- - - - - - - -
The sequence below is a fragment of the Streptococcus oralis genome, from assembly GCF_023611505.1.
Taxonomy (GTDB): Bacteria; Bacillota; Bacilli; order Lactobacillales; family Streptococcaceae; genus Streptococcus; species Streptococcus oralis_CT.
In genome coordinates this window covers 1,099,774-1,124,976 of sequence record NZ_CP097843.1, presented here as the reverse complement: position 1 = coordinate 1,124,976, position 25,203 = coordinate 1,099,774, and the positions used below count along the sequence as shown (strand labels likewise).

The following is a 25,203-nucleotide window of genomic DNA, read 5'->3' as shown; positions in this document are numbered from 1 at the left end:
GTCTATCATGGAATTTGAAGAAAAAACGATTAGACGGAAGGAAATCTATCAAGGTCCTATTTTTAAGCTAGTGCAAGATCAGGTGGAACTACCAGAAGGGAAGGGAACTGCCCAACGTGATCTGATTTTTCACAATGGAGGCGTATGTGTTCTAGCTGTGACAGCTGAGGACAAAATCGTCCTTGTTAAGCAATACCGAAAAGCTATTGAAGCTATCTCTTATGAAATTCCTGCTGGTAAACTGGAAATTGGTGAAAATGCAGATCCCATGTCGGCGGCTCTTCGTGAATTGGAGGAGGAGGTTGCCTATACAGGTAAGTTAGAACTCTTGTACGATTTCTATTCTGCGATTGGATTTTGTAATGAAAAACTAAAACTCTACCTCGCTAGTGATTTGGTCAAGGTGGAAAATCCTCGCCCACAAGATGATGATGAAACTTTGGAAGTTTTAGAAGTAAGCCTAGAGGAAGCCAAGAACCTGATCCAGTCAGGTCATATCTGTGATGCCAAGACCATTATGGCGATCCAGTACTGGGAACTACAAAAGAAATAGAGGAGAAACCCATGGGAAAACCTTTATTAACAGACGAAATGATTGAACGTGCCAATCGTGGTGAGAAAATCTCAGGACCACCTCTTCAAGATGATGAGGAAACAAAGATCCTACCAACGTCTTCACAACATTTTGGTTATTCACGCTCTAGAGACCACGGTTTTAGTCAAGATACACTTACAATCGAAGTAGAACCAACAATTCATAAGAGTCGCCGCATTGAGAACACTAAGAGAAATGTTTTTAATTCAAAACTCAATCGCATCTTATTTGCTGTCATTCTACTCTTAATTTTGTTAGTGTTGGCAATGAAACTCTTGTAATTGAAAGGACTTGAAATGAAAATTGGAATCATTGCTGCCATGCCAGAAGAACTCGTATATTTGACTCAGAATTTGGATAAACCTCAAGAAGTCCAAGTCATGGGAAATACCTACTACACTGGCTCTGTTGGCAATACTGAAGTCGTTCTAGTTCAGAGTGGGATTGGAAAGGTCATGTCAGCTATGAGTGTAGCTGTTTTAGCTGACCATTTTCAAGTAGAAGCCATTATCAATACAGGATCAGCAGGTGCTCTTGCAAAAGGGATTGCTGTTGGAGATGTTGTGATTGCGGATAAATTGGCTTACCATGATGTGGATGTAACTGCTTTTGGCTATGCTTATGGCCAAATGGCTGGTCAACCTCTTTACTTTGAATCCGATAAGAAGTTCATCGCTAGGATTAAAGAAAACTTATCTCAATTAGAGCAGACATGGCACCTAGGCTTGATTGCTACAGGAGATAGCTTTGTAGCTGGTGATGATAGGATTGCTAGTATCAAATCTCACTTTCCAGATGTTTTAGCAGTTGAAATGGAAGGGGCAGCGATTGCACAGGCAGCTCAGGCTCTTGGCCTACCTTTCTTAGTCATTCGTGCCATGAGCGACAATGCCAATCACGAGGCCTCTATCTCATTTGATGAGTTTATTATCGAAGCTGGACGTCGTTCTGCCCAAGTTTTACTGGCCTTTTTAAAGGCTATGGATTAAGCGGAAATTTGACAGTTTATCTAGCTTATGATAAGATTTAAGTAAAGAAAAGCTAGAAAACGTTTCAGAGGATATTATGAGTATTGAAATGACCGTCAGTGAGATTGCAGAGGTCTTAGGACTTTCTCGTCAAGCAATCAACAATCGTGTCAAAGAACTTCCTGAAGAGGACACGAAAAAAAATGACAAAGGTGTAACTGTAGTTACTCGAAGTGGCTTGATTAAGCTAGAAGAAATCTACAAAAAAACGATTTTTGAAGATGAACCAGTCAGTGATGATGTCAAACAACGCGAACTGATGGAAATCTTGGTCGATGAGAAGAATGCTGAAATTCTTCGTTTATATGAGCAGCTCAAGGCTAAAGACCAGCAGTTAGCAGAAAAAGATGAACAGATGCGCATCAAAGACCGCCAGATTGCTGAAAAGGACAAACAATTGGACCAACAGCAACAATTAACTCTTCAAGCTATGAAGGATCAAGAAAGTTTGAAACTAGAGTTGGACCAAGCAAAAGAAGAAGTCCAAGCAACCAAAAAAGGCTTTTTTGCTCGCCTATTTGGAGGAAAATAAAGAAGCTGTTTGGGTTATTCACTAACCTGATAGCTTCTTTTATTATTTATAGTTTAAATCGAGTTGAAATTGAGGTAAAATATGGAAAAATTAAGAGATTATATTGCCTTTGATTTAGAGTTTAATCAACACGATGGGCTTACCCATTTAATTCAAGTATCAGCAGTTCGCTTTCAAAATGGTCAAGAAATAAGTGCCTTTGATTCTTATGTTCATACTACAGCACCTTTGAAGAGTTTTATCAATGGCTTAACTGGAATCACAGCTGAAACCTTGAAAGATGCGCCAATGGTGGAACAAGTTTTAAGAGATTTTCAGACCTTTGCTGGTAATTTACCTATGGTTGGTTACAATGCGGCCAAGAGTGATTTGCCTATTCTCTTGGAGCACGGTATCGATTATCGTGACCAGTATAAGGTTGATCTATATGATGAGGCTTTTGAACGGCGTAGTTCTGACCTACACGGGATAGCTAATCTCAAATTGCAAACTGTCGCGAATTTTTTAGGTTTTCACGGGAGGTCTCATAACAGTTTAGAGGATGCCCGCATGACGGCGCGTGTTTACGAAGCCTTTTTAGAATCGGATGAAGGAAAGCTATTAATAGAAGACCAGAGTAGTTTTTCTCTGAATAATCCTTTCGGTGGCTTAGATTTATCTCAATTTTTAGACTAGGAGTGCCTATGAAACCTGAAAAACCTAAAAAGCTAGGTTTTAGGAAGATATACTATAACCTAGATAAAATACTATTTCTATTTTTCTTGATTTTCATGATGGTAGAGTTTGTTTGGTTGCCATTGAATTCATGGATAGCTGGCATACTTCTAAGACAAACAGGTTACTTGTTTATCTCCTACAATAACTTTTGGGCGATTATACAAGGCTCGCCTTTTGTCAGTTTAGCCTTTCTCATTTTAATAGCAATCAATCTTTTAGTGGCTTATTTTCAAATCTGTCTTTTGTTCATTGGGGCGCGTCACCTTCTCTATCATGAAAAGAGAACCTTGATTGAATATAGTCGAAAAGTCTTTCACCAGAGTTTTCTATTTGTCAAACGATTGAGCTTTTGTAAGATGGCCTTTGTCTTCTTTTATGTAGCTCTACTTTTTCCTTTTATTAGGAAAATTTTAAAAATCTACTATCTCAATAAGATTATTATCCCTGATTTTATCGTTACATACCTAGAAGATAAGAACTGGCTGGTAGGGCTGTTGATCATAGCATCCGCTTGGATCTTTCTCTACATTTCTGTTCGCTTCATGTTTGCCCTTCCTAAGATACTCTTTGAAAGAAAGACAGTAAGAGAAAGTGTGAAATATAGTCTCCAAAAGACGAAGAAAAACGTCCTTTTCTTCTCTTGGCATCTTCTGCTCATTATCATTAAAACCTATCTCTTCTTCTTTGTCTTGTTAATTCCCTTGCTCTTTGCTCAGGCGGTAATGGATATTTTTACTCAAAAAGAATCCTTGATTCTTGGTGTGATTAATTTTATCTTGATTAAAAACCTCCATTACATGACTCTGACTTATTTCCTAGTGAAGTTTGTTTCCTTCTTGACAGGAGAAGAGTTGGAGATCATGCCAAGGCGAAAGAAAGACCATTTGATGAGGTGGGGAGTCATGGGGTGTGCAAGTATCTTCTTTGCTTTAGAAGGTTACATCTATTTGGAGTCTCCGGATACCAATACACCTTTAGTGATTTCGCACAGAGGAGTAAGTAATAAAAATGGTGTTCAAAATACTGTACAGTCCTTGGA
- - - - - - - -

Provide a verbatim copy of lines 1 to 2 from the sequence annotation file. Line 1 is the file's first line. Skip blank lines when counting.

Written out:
The sequence below is a fragment of the Streptococcus oralis genome, from assembly GCF_023611505.1.
Taxonomy (GTDB): Bacteria; Bacillota; Bacilli; order Lactobacillales; family Streptococcaceae; genus Streptococcus; species Streptococcus oralis_CT.